Home Office Announces Police Pay Award

Published 12 September 2017

The Home Secretary Amber Rudd has announced this year’s police pay award, which will see Police constables', Sergeants', Inspectors', Chief Inspectors', Superintendents' and Chief Superintendents' pay increase by two percent, whilst Assistant Chief Constables, Deputy Chief Constables and Chief Constables will receive a one per cent increase, from 1 September 2017.

A summary of the police pay and benefits, allowing you to see the pay brackets for officers, is published below:

Summary of national pay and benefits (as at 1st September 2017)

Police officers are eligible to receive a range of pay and benefits, including: * a basic annual starting salary of between £19,971 and £23,124 for constables, rising to £38,382 within 7 years of joining;

  • a minimum of 22 days of annual leave, rising with service to 30 days, plus bank holidays;

  • access to a valuable pension scheme;

  • a flexible working schedule, including career breaks;

  • enhanced maternity pay and leave and parental support pay (up to two weeks), as well as other additional provisions for new parents, including adoptions;

  • paid allowances to compensate for disruption to family life and the demands of the role;

  • sick leave on full pay for up to six months;

  • a fair and inclusive promotion policy; and,

  • temporary promotion opportunities which attract an enhanced salary and/or acting up allowance.

Individual forces may offer a range of additional benefits such as childcare vouchers, employee assistance programmes and lifestyle discounts.

Basic pay

From 1 September 2017, basic rates of annual pay for police officers are:

  • Police constables: £19,971 - £23,124 (minimum) depending on skills and experience - £38,382 (maximum)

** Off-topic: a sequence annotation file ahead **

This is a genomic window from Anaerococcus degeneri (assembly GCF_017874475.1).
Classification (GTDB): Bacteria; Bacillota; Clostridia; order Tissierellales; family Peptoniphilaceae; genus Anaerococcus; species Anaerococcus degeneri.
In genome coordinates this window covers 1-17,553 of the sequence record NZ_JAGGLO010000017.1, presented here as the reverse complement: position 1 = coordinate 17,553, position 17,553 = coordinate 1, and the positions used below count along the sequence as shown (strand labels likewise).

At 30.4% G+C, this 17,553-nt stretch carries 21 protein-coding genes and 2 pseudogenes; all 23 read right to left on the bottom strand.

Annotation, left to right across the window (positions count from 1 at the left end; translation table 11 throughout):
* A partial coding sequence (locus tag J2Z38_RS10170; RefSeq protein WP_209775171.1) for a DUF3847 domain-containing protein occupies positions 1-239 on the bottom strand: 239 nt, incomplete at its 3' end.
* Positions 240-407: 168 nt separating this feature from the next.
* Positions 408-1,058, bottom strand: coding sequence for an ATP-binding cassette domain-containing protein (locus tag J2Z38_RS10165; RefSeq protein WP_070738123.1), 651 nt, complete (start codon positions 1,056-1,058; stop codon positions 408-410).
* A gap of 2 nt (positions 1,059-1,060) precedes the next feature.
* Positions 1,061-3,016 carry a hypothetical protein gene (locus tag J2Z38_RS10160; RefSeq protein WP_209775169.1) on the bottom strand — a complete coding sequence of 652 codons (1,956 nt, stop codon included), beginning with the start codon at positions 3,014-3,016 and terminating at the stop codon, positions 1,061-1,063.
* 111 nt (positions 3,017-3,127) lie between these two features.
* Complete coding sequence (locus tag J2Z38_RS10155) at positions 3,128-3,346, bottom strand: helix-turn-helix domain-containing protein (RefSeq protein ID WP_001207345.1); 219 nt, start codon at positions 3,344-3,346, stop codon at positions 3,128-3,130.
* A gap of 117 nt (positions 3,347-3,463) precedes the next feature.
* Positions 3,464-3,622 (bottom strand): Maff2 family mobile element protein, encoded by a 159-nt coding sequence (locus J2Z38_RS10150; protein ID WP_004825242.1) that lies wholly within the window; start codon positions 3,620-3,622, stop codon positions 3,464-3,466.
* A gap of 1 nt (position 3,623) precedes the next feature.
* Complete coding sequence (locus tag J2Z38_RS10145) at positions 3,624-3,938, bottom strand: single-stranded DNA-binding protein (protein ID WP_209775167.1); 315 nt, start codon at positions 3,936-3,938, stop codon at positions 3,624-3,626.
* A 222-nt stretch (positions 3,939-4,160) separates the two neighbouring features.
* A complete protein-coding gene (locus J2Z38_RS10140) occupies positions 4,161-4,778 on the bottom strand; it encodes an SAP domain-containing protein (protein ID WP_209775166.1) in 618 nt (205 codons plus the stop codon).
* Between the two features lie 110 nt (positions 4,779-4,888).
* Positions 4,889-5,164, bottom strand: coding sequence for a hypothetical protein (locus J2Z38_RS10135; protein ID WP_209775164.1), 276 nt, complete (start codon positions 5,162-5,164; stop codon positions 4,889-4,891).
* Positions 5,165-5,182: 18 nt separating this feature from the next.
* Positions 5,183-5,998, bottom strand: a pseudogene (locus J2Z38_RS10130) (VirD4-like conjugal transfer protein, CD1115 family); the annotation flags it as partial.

• Sergeants: £39,693 (minimum) - £43,134 (maximum)

  • Inspectors: £49,176 (minimum) - £53,340 (maximum)

  • Inspectors (London): £51,330 (minimum) - £55,512 (maximum)

  • Chief Inspectors: £54,432 (minimum) - £56,670 (maximum)

  • Chief Inspectors (London): £56,601 (minimum) - £58,833 (maximum)

  • Superintendents: £65,478 (minimum) - £77,340 (maximum)

  • Chief Superintendents: £81,156 (minimum) - £85,614 (maximum)

  • Assistant Chief Constables: £98,538 (minimum) - £111,249 (maximum)

Deputy Chief Constables and Chief Constables pay is determined by the size of the force and level of crime demand.

Additional pay allowances

In addition to basic pay, police officers in London receive regional allowances of up to £6,735 per annum.

Police officers in Essex, Hertfordshire, Kent, Surrey or Thames Valley constabulary may receive regional allowances of up £3,000 per annum.

Police officers in Bedfordshire, Hampshire or Sussex constabulary may receive regional allowances of up £2,000 per annum.

Police officers meeting the relevant criteria may also receive additional allowances, for example, unsocial hours allowance, on call allowance and motor vehicle allowance.

Pay progression

Police officers receive annual incremental pay of between 2% or more, depending on rank and experience, in addition to any annual pay awards. This is dependent upon an officer’s performance having been graded as either ‘satisfactory’ or above in the annual appraisal.

Dependent on satisfactory performance, a constable will typically reach the top of their pay scale in 5-7 years; other ranks in 3-4 years.

Pension

Police officers are entitled to membership of a defined benefit pension scheme. Members benefit from employer contributions of 21.3% of their pay towards their pensions on top of their own contribution. All contributing members are able to take their pension by age 60, with the majority able to take a pension sooner.

The pension schemes not only provide for a pension for the member in retirement, but also an ill-health pension should the member need to be ill-health retired before their pension age, and pensions for a surviving spouse or partner, and/or children depending on the circumstances. Police pensions are amongst the best available and the benefits reflect the unique nature of police service.

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